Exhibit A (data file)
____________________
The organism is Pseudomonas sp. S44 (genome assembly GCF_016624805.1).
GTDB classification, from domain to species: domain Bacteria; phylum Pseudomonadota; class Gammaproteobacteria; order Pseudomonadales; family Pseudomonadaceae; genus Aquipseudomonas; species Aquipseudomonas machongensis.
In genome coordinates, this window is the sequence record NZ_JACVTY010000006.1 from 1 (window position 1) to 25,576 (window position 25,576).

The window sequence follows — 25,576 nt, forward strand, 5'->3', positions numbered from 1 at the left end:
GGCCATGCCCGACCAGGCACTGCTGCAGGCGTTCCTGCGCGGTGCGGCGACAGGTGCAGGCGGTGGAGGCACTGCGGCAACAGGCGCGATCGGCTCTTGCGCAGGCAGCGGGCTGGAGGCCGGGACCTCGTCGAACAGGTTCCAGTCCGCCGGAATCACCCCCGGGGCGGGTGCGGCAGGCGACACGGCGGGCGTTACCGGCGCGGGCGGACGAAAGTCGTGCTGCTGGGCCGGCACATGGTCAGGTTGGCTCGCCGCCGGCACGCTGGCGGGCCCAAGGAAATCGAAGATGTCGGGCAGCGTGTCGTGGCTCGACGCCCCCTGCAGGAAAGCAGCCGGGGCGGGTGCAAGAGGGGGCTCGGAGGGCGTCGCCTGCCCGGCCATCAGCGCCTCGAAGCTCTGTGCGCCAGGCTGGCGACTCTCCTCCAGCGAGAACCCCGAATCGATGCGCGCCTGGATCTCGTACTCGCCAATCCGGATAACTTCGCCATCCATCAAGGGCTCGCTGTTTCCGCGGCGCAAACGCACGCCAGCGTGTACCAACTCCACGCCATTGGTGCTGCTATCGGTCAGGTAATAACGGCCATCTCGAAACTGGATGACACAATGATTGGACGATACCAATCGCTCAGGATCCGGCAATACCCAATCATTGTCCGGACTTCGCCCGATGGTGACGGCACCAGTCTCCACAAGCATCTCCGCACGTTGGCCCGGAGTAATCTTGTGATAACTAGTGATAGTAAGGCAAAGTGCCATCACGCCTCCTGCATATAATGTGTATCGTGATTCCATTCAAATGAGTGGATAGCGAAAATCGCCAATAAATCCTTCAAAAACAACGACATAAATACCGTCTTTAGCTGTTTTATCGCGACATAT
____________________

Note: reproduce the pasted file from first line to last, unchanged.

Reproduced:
The organism is Pseudomonas sp. S44 (genome assembly GCF_016624805.1).
GTDB classification, from domain to species: domain Bacteria; phylum Pseudomonadota; class Gammaproteobacteria; order Pseudomonadales; family Pseudomonadaceae; genus Aquipseudomonas; species Aquipseudomonas machongensis.
In genome coordinates, this window is the sequence record NZ_JACVTY010000006.1 from 1 (window position 1) to 25,576 (window position 25,576).

The window sequence follows — 25,576 nt, forward strand, 5'->3', positions numbered from 1 at the left end:
GGCCATGCCCGACCAGGCACTGCTGCAGGCGTTCCTGCGCGGTGCGGCGACAGGTGCAGGCGGTGGAGGCACTGCGGCAACAGGCGCGATCGGCTCTTGCGCAGGCAGCGGGCTGGAGGCCGGGACCTCGTCGAACAGGTTCCAGTCCGCCGGAATCACCCCCGGGGCGGGTGCGGCAGGCGACACGGCGGGCGTTACCGGCGCGGGCGGACGAAAGTCGTGCTGCTGGGCCGGCACATGGTCAGGTTGGCTCGCCGCCGGCACGCTGGCGGGCCCAAGGAAATCGAAGATGTCGGGCAGCGTGTCGTGGCTCGACGCCCCCTGCAGGAAAGCAGCCGGGGCGGGTGCAAGAGGGGGCTCGGAGGGCGTCGCCTGCCCGGCCATCAGCGCCTCGAAGCTCTGTGCGCCAGGCTGGCGACTCTCCTCCAGCGAGAACCCCGAATCGATGCGCGCCTGGATCTCGTACTCGCCAATCCGGATAACTTCGCCATCCATCAAGGGCTCGCTGTTTCCGCGGCGCAAACGCACGCCAGCGTGTACCAACTCCACGCCATTGGTGCTGCTATCGGTCAGGTAATAACGGCCATCTCGAAACTGGATGACACAATGATTGGACGATACCAATCGCTCAGGATCCGGCAATACCCAATCATTGTCCGGACTTCGCCCGATGGTGACGGCACCAGTCTCCACAAGCATCTCCGCACGTTGGCCCGGAGTAATCTTGTGATAACTAGTGATAGTAAGGCAAAGTGCCATCACGCCTCCTGCATATAATGTGTATCGTGATTCCATTCAAATGAGTGGATAGCGAAAATCGCCAATAAATCCTTCAAAAACAACGACATAAATACCGTCTTTAGCTGTTTTATCGCGACATAT